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Weekly infosec news summary for 2017.02.05 – 2017.02.12


"The trick with fuzzing isn't finding bugs, it's finding bugs that people care to fix" John Regehr

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ASD Strategies to Mitigate Cyber Security Incidents

The Australian Signals Directorate (ASD, the Australian version of the NSA), released an updated Strategies to Mitigate Cyber Security Incidents which they last updated in 2014 (see old version here). The previous guidance was a list of 35 items, with the top items being application white-listing, patch applications, patch the OS, and restrict admin privileges. Now the the list is broken up into sections for mitigation strategies to prevent malware delivery and execution, to limit the extent of cyber security incidents, to detect cyber security incidents and respond, to recover data and system availability, and to prevent malicious insiders.

There is a summary of changes at the bottom of the link, but some changes I found notable are:

  • It is now essential to disable macros. Previously, this was mentioned under the strategy "User application configuration hardening", but is now it's own strategy to reflect the importance of this mitigation.
  • It is now essential to configure browsers to block ads. This is included in the strategy "User application hardening" and is interesting to see the government advising this.


The infosec vendor conference RSA is happening next week in San Francisco, so we should expect to see even more business announcements next week.

  • Sophos acquires Invincea: The AV company Sophos is acquiring Invincea which uses containers around commonly exploited applications.
  • Accenture acquires iDefense and Endgame's federal services: The general consulting company Accenture acquired the threat intelligence company iDefense from Verisign (link) and the federal service's business of Endgame, which makes an EDR product (link).
  • DuoBeyond: Duo has been working on solutions for the BeyondCorp strategy to do device attestation, remove the need to use a VPN, and to provide single sign-on to cloud services.


Conference materials and publications

  • BlueHat IL videos and slides: Micrsoft security conference in Israel, in late January. The talk Defending the Cloud: Lessons from Intrusion Detection in SharePoint Online by Matt Swann is my favorite and shares some concepts with my post Iterative Defense and The Intruder's Dilemma.
  • The Security Impact of HTTPS Interception: This paper discusses how antivirus and "middlebox" products that perform TLS interception can be detected by servers by identifying a mismatch between the HTTP User-Agent header and TLS client behavior. They deployed these heuristics at three large network providers: (1) Mozilla Firefox update servers, (2) a set of popular e-commerce sites, and (3) the Cloudflare content distribution network. They found between 4%-11% of all traffic is intercepted. Up to 40% of these TLS interceptions allow for further degradation of the secure communication as they advertise support for known-broken ciphers (ex. RC4), and 58% had severe vulnerabilities (ex. incorrectly validating certificates).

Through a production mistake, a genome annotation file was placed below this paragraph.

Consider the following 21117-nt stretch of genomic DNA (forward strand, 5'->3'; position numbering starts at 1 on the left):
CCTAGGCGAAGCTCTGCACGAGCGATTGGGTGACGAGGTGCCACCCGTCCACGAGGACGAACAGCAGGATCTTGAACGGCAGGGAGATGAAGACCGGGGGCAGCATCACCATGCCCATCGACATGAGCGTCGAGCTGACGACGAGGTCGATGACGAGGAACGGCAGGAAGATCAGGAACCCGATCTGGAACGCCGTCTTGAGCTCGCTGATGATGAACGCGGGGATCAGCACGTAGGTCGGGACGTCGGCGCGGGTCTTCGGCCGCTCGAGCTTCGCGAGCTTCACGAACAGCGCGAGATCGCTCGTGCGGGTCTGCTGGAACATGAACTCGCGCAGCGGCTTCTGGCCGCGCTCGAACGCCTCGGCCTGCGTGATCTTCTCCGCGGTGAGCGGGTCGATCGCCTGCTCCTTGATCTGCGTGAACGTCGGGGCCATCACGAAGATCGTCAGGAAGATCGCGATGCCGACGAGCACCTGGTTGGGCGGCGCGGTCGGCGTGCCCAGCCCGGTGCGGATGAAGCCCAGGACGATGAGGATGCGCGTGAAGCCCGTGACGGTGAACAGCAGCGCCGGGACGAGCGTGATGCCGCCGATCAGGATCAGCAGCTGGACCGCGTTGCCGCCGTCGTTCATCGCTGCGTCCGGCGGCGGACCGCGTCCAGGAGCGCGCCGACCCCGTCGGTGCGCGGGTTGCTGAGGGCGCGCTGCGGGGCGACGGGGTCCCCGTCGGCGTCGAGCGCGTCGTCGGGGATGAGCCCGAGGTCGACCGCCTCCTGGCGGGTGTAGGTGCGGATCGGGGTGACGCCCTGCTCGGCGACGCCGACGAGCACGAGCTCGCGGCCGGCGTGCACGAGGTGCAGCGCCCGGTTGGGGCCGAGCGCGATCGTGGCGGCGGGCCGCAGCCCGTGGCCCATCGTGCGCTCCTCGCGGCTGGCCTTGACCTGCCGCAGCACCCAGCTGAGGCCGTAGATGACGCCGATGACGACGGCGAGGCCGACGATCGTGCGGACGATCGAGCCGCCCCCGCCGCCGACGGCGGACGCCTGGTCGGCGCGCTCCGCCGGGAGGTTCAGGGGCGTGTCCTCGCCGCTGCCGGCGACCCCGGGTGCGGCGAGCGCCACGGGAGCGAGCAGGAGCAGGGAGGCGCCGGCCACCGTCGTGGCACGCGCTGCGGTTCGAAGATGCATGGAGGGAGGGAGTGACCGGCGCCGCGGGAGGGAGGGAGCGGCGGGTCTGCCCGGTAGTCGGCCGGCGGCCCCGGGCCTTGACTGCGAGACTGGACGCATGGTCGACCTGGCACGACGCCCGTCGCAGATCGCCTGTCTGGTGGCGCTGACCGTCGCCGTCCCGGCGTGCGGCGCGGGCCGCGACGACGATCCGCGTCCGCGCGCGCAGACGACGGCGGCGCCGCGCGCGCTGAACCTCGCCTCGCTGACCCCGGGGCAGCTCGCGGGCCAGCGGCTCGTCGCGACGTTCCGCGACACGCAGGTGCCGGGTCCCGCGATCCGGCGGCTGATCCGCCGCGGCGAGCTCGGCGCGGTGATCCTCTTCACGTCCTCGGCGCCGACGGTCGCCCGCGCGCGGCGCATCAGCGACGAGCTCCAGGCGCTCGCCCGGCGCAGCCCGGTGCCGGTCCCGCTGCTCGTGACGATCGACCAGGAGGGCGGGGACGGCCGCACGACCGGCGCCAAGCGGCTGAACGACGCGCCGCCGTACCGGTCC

Other reads

  • Type Juggling and PHP Object Injection, and SQLi, Oh My!: This epic exploitation against a target using Expression Engine involves SQL injection via PHP object injection and brute-forcing an MD5 signature. It's a pretty wild chain.
  • Use After Free in Google Hangouts ActiveX: With some similarities to the recent webex vuln, this week brings a vuln with Google Hangouts. This only impacts the ActiveX plugin used for Internet Explorer and is much more complicated to exploit, involving a use-after-free and thus needs to bypass DEP and ASLR (the author did not get successful RCE, but proved it could be done). The webex vuln was much easier to exploit, but I'll admit, I mostly just like this article as it gives Google a taste of their own medicine for having a vulnerable video conferencing plugin. Much like Flash, Java, and Adobe Reader, there is a untapped treasure trove of vulnerabilities waiting to be found in other common plugins and extensions for browsers.
  • New Attack, Old Tricks: analyzing a malicious document with a mac-specific payload: Mac's have macro malware now. harmj0y discussed this capability in his post from last May OS X Office Macros with EmPyre. Patrick Wardle, with the help of @noarfromspace and others in the #security macadmins Slack channel, analyzed this new sample.
  • Slot machine cheating: In this entertaining Wired read, a number of slot machines have predictable random that can be cheated by recording videos of the gameplay and uploading those videos to servers, which can then be used to help tell the scammer when to spin, allowing them to win more than $10K per day. Because of the costs of replacing these machines, the author closes with "the smart financial move for casinos is to keep using them and accept the occasional loss to scammers." This is unfortunately a similar choice that infosec defenders often have to make.
  • Enhanced Analysis of GRIZZLY STEPPE Activity: The DHS has provided much more extensive analysis of the GRIZZLY STEPPE actor that they originally described in a much less useful report in early January. The YARA signatures in the report have been gathered into a collection here.
  • Bitter Sweet: Supporters of Mexico‚Äôs Soda Tax Targeted With NSO Exploit Links: This article from CitizenLab points out how scientists in Mexico that are trying to get a sugar tax applied to soda are being targeted with 0-day iphone exploits. There's nothing of technical interest in this story, but I point it out to show the diversity of targets that exist for nation state hacking.